A Keen and Precise Sequel From a Most Lawyerly Novelist

Alfred A. Schmidt Delivered , by Louis Begley. Knopf, 292 pages, $25.

In his masterly 1996 novel About Schmidt , Louis Begley traced a narrative whose outline could have come straight from Austen or Trollope. The book began with an old family house in danger of being sold, a distressing luncheon invitation and the threat of a matrimonial misalliance. It ended with a marriage of sorts, and with the reading of a will.

Mr. Begley was most un-Austenish, however, in his choice of protagonist: no pale and dreamy virgin, setting out on life’s journey full of Gothic fantasies and Devonshire cream, but rather a cigar-smoking, Scotch-drinking WASP lawyer of the old school, age 60, who’d recently lost both his wife (cancer) and his job (an ever-so-gentle nudge from his fellow partners at the firm of Wood & King). And yet there was something virginal about Albert Schmidt, a sort of naked innocence, as he stumbled afresh into the cold light of the world.

For all its deft vignettes of the splendors and miseries of the Hamptons, About Schmidt was as much a psychological novel as a social one. Mr. Begley’s great achievement was to take an overprivileged and unpleasant man–rich, resentful, anti-Semitic, emotionally stunted–and render him vulnerable and sympathetic. The book was less compelling as a dynamic narrative than as a static, meticulously painted portrait. But as such, it had the subtlety and elegance, the sadism and dark humor, of a canvas by Ingres.

Schmidt Delivered , like its predecessor, has an oddly flat and passive title. And its protagonist, indeed, is not a man who makes things happen, but a man to whom things happen. Still, how exactly, one might ask, is he “delivered”? Like a saved soul? Like a newborn child? Like a FedExed legal brief? All of these, actually, as it turns out.

At the end of the last novel, Schmidt had plunged whole hog into the second adolescence of late middle age, embarking on a surprisingly intense affair with Carrie, a young Puerto Rican waitress. At the beginning of the new book, he has every reason to feel pleased with himself. Carrie is snugly ensconced in the house at Bridgehampton. Schmidt’s daughter, Charlotte, is separating from her husband, Jon Riker, a son-in-law he’d never wanted. (Not only is Jon a Jew, he is also–perhaps worse–one of the Young Turk partners at Schmidt’s former firm.) The odious Renata Riker, Jon’s psychiatrist mother, has witnessed the undoing of all her well-knit plans.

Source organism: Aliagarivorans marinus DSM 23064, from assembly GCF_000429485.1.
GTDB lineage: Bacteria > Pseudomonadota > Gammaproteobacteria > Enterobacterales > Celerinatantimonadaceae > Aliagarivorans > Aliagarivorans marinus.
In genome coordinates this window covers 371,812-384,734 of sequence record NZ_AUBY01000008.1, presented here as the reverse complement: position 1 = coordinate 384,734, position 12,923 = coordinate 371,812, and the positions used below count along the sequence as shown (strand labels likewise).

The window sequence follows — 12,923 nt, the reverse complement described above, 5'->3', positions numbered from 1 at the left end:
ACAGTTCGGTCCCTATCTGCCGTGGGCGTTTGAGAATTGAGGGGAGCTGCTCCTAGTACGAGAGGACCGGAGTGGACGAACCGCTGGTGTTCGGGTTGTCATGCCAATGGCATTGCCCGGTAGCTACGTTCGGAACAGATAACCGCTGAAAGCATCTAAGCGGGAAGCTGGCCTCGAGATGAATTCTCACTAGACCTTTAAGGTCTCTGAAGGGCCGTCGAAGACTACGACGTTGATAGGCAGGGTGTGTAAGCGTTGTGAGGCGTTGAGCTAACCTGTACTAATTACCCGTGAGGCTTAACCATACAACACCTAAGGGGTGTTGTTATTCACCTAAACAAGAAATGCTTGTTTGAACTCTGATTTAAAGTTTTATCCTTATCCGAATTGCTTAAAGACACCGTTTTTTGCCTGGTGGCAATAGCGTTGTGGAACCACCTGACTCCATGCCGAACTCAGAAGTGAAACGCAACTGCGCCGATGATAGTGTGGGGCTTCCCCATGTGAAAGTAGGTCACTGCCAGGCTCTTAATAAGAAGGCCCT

But Schmidt is vexed by the premonition–accurate, as it happens–that it can’t all last. Especially his relationship with Carrie: “How long would it be before that wild girl told him she had had it with her old and limp lover?” In his lawyerly fashion, he embarks on the project of protecting his assets as well as he can for as long as he can. It surely bodes ill for him that, reading in bed at night with Carrie at his side, he gives up on Trollope and takes up Henry James: “He had abandoned Phineas Redux , for the first time unable to share Trollope’s enthusiasm for Phineas or Lady Glen or Mr. Plantagenet Palliser, to feel that, across time and space, true English ladies and gentlemen were his spiritual comrades in arms. In the place of Phineas , he had taken up James’s The Awkward Age , which he pored over sentence by sentence, if not word by word, struggling to make sure he understood correctly the diabolical chatter over teacups.”

Although Mr. Begley tries hard to strike a Jamesian tone (and although he is, as ever, a master stenographer of diabolical chatter over teacups), Schmidt Delivered seems somehow a gentler book than About Schmidt . It is clear that the author has grown fond of his characters–perhaps a bit too fond. But there are more complicated reasons, as well, for the softening of tone and brightening of colors. Mr. Begley is a writer with a keen and precise sense of history, and while his first Schmidt novel unfolded in the last years of the Bush administration, which may be seen, in retrospect, as the Indian summer for a certain breed of WASP, Schmidt Delivered is set closer to the present, in a less pessimistic world, perhaps, but one that has even less use for Schmidt and his kind. Emblematic of this new age is an important new figure–a Soros-like billionaire named Michael Mansour, “eerily brutal and bright,” who alternately courts and bullies him. Like the mysterious Mr. Wilson in About Schmidt , Mansour is a doppelgänger of sorts, a sinister reflection of Schmidt’s own appetites, pursuits and stratagems.

Even more than its predecessor, Schmidt Delivered showcases Mr. Begley’s long-standing fascination with the interplay or personality and profession. His characters, in a sense, are their jobs. Mansour, the investor and film producer, is “the only man [Schmidt] had ever met who wanted everyone around him to feel manipulated.” Carrie, the (now ex-) waitress, gracefully makes her rounds among several men and collects her tip at the end. And Schmidt himself is a man with a mind like a yellow legal pad. He thinks of life as a series of arrangements to be made, deals to be discreetly brokered.

Mr. Begley, who is a partner at Debevoise & Plimpton, is himself the most lawyerly of novelists. At the end of Schmidt Delivered , he provides carefully for his various characters, settling them down with an assortment of jobs, houses, pets, trust funds. But he is no Schmidt. His sympathies are too broad and generous, his judgment of character too sharp. He is both prosecutor and defender, as cutting as he is kind.

Adam Goodheart is a member of the editorial board of The American Scholar.